Coordinate work-from-home days.

These days, many offices have introduced hybrid work schedules that allow employees to work from home a few days a week. Lighting, heating, or cooling a big space for just one or two employees can be a big waste of energy.

Consider asking employees to work in the same area or try to have everyone work from home on the same days. By coordinating the days that employees use the space, you can set back or increase temperatures and turn lights off to save energy while no one is in the office. You can also consider increasing desk task lighting, which gives employees the option of only lighting their work area rather than an entire office if only a handful of employees are in the building at one time.

Shut equipment off automatically.

Laptops go into power-saving mode when they are shut, and most other modern office equipment includes a power-saving mode. However, if several people in your office have desktop computers, their monitors can still waste a lot of energy overnight.

One solution is to use smart power strips. These strips include a master outlet that should be connected to each employee’s main computer power cord. When the employee powers down for the day, the strip automatically turns off their monitor and other desk electronics.

Air seal your entrance space.

If you live in a cold climate, make sure that your office entrance space includes a vestibule or air curtain. Vestibules trap outside air before it can flow into your main office space. However, they take up a lot of space and can be expensive to install.

A more efficient and affordable option is to install an air curtain. These machines blow controlled air to create an air seal that keeps heat in and chilly outside air where it belongs.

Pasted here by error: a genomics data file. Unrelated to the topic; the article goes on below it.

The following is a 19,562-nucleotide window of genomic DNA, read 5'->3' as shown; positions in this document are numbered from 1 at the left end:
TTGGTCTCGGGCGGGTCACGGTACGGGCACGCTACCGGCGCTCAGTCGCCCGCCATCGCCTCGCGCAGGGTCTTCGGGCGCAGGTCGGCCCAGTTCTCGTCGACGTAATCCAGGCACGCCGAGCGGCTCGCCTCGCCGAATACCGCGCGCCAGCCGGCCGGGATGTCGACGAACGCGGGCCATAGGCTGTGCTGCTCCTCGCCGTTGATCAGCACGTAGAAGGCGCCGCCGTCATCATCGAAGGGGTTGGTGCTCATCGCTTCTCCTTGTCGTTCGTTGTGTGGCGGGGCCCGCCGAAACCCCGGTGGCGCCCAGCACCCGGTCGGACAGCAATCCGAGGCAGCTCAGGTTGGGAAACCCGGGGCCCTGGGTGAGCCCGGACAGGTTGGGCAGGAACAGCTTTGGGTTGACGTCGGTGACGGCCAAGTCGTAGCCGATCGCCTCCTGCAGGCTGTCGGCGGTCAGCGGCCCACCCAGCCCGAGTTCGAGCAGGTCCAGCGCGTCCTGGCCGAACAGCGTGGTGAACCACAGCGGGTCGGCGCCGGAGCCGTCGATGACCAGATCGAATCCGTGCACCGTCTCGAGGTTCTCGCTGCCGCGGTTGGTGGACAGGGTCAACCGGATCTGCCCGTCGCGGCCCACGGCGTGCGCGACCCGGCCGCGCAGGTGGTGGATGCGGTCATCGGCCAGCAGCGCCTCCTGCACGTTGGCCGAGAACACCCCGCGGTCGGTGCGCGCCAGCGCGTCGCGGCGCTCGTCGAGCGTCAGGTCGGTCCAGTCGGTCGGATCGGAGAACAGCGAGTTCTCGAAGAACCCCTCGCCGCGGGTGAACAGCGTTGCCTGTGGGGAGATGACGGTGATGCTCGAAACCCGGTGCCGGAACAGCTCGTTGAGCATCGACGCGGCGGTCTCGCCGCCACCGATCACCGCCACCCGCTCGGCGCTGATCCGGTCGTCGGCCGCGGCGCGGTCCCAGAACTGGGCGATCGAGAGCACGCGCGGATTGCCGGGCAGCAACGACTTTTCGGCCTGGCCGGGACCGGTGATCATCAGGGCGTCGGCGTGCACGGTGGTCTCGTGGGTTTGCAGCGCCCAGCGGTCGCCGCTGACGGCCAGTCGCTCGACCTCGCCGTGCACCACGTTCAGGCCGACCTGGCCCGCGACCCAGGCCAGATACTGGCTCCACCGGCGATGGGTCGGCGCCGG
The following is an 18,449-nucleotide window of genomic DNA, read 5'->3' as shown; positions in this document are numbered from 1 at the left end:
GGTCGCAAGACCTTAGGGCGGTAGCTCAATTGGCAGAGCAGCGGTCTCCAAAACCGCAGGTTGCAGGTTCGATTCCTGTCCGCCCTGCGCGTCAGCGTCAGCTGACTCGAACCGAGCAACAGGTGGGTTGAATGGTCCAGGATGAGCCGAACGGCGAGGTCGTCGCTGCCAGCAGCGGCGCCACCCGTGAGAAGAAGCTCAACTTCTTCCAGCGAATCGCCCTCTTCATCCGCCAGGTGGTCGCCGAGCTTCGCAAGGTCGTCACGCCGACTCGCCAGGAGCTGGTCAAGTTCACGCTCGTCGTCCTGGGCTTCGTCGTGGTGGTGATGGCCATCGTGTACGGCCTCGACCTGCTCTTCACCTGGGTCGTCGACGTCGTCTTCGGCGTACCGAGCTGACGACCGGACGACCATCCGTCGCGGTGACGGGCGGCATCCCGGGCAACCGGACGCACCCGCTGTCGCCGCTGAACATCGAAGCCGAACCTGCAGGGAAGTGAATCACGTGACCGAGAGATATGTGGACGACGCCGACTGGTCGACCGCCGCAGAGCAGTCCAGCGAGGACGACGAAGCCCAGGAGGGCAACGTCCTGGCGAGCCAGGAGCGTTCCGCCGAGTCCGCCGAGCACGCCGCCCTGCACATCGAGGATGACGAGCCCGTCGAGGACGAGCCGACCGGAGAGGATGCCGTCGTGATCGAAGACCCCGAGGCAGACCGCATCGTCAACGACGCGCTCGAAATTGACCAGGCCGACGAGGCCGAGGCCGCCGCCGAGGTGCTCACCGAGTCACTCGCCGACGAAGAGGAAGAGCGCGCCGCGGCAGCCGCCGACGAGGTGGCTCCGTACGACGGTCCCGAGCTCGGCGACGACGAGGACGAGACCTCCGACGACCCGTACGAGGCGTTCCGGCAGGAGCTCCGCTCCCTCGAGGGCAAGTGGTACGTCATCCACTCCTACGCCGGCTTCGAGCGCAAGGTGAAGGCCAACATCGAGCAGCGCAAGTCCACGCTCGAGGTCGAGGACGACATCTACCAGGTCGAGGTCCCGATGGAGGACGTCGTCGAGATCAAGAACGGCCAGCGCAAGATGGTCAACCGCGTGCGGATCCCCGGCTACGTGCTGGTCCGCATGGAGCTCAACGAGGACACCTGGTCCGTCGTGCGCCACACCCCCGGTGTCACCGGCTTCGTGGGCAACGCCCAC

If you are a tenant…

Don’t chalk up high energy bills to the cost of doing business. Read your commercial lease carefully—ideally before you sign or renew—and monitor your building expenses, particularly if you pay for utilities.

Even if your property owner pays your energy bills, it may still be worth having a conversation. Energy-efficient improvements could lower the owner’s bills while improving productivity and comfort for your employees.

If you own your building…

Did you know that ENERGY STAR-certified buildings have higher rental and occupancy rates and cost $0.54 less per square foot to operate?[2] Reduce maintenance time and operating costs, and improve tenant satisfaction by investing in a more energy-efficient building.

To get started, grab a clipboard and print out ENERGY STAR’s Treasure Map for Office Buildings. The handout will guide you through a tour of your building, helping to alert you to your best opportunities to save money on energy.

Questions? Reach out!

Efficiency Smart can help your businesses prioritize energy efficiency upgrades that improve employee experience, reduce downtime, and lower operational costs. We provide rebates and technical guidance specifically designed for office buildings. For more on how to get started, contact your local account manager, call 877-889-377, or email [email protected].

[1] https://www.energy.gov/femp/articles/wireless-occupancy-sensors-lighting-controls-applications-guide-federal-facility

[2] https://www.energystar.gov/buildings/building_recognition/building_certification